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Gellman, Leon


GELLMAN, LEON (1887–1973), U.S. Zionist journalist and leader. Gellman, who was born in Yampol, Russia, immigrated to the U.S. at the age of 23. He settled in St. Louis where he worked as a principal of various Hebrew schools (1911–17), and later as editor (1918–35) and publisher (1923–35) of the Yiddish St. Louis Jewish Record, in which he advocated the creation of a great religious Zionist movement. An organizer of the U.S. Mizrachi movement, he subsequently served as its executive secretary (1914–17), national vice president (1930–35), and president (1935–39). Moving to New York, he was editor of Mizrachi publications from 1935 to 1949, including Der Mizrachi Weg (1936–49) and (with Pinkhos Churgin) the Mizrachi Jubilee Publication (1936).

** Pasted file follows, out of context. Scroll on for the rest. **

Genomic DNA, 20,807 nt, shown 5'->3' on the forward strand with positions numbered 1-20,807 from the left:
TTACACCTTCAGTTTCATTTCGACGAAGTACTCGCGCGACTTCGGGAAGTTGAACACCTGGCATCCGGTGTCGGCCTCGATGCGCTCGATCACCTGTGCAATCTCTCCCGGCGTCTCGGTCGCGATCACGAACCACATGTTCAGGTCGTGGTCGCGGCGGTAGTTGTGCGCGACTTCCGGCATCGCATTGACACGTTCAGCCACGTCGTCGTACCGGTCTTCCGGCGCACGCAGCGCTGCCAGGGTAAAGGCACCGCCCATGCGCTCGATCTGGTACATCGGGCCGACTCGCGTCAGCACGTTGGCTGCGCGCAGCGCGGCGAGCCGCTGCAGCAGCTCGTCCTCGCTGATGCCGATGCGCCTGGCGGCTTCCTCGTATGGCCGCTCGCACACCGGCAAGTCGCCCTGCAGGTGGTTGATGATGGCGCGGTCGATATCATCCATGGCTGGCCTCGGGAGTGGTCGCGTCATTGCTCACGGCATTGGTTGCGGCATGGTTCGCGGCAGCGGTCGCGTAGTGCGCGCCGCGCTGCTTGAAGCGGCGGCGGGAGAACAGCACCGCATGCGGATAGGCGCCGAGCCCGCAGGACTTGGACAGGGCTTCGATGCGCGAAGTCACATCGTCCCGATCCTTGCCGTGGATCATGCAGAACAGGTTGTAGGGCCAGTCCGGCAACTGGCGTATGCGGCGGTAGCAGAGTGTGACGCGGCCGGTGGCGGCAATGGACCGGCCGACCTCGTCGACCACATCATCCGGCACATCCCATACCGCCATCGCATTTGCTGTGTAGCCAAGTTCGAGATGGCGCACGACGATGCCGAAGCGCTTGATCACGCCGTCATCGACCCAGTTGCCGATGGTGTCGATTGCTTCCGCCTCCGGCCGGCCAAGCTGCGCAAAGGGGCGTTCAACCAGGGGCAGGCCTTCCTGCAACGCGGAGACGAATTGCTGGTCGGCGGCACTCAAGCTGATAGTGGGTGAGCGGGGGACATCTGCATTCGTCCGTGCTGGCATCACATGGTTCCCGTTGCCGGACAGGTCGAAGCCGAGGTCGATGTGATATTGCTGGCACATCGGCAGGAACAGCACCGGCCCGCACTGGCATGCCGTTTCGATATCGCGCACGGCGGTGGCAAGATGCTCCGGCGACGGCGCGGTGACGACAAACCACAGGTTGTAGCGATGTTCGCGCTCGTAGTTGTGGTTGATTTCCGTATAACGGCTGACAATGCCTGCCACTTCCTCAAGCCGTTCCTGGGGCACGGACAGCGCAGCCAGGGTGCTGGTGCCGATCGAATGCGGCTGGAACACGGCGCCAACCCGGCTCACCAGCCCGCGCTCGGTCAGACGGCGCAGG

Gellman moved to Israel in 1949 and became chairman of the World Mizrachi Organization in that year, later becoming honorary chairman. From 1948 to 1953 he was a deputy member of the Executive of the Jewish Agency. He was a frequent contributor to Ha-Ẓofeh, the Israeli national religious daily, and to New York Yiddish newspapers. A prevalent theme in Gellman's writing is that the survival of Israel is contingent upon adherence to traditional Jewish faith and values. Among his numerous books, primarily collections of essays, are: Eynem Kampf far der Yidishe Medine (1948), Ha-Yahadutbe-Ma'avakah (1956), Neẓaḥ ha-Ummah (1958), Bi-Shevilei ha-Yahadut (1967), and Be-Darkhei No'am (1969).

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